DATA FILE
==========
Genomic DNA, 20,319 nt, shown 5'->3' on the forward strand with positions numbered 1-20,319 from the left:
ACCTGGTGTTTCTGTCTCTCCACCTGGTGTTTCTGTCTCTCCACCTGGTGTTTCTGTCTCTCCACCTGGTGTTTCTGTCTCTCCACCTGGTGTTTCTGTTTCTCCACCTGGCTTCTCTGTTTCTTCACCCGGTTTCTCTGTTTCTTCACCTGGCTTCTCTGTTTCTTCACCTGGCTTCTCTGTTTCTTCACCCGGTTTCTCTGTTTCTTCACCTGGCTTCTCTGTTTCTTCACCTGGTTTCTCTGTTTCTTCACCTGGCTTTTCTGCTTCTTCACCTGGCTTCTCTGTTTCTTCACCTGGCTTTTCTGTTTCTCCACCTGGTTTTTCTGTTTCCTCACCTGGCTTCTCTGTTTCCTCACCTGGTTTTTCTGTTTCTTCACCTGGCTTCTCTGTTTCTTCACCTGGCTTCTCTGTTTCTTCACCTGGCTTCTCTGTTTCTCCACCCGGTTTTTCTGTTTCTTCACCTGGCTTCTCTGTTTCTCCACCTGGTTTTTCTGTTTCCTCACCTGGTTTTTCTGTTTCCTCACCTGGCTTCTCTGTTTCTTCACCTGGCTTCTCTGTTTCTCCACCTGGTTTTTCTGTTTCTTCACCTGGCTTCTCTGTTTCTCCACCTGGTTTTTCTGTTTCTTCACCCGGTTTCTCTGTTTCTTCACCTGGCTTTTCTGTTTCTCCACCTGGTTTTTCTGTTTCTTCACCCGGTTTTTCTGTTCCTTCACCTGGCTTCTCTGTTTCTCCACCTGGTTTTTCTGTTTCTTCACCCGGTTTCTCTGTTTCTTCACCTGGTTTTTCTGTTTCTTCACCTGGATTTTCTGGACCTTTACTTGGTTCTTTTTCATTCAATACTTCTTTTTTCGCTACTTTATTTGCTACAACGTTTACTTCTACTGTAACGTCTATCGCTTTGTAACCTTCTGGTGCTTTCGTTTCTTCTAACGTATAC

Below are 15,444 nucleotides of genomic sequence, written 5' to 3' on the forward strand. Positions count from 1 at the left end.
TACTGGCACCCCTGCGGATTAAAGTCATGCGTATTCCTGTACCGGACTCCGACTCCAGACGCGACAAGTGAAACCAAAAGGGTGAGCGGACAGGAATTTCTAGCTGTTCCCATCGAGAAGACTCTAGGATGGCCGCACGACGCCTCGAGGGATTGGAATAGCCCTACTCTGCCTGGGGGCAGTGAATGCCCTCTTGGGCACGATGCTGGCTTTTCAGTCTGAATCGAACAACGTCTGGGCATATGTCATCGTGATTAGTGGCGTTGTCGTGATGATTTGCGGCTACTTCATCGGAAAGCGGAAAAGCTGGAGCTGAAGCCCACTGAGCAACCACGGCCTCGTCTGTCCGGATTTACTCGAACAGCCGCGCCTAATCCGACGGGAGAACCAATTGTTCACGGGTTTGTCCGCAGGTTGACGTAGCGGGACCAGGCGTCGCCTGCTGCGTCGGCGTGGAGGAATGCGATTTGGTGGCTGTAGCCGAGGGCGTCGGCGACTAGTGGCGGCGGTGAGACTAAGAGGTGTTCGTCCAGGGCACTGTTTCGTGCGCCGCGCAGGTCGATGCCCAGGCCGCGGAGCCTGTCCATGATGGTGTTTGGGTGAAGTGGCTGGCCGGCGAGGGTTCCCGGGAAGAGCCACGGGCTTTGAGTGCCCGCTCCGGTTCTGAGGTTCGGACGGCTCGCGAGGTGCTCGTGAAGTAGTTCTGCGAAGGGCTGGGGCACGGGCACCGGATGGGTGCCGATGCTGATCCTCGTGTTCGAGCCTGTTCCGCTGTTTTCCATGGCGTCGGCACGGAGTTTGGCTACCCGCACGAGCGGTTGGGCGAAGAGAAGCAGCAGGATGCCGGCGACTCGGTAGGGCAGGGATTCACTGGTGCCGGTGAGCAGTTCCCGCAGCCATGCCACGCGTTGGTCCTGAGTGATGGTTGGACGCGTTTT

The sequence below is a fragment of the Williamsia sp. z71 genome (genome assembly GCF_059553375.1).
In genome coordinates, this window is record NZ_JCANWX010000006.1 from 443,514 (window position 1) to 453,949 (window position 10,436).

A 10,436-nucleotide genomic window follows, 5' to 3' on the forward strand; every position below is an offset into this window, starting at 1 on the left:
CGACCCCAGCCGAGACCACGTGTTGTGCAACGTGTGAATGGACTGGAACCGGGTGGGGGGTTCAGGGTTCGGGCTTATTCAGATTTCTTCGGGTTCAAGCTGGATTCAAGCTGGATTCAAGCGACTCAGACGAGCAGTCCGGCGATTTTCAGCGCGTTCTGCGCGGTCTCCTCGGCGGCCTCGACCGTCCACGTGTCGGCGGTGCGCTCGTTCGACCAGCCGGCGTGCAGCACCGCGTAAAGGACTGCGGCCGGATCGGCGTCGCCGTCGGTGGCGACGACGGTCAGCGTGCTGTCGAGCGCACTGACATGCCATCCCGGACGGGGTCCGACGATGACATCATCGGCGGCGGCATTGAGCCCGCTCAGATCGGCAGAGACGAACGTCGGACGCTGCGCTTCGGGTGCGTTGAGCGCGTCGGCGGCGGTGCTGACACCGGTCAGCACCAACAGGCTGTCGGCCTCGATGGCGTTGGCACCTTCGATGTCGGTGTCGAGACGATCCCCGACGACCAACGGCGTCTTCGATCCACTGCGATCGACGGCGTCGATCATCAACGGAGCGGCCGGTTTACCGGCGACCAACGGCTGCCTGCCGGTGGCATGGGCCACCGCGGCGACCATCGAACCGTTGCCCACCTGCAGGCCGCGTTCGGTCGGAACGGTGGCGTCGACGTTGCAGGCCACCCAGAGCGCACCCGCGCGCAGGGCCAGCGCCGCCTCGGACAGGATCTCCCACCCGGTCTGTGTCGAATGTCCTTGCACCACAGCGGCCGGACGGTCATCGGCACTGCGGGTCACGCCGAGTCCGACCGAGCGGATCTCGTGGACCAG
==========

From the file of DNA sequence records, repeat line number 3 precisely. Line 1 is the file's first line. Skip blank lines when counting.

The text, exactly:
Below are 15,444 nucleotides of genomic sequence, written 5' to 3' on the forward strand. Positions count from 1 at the left end.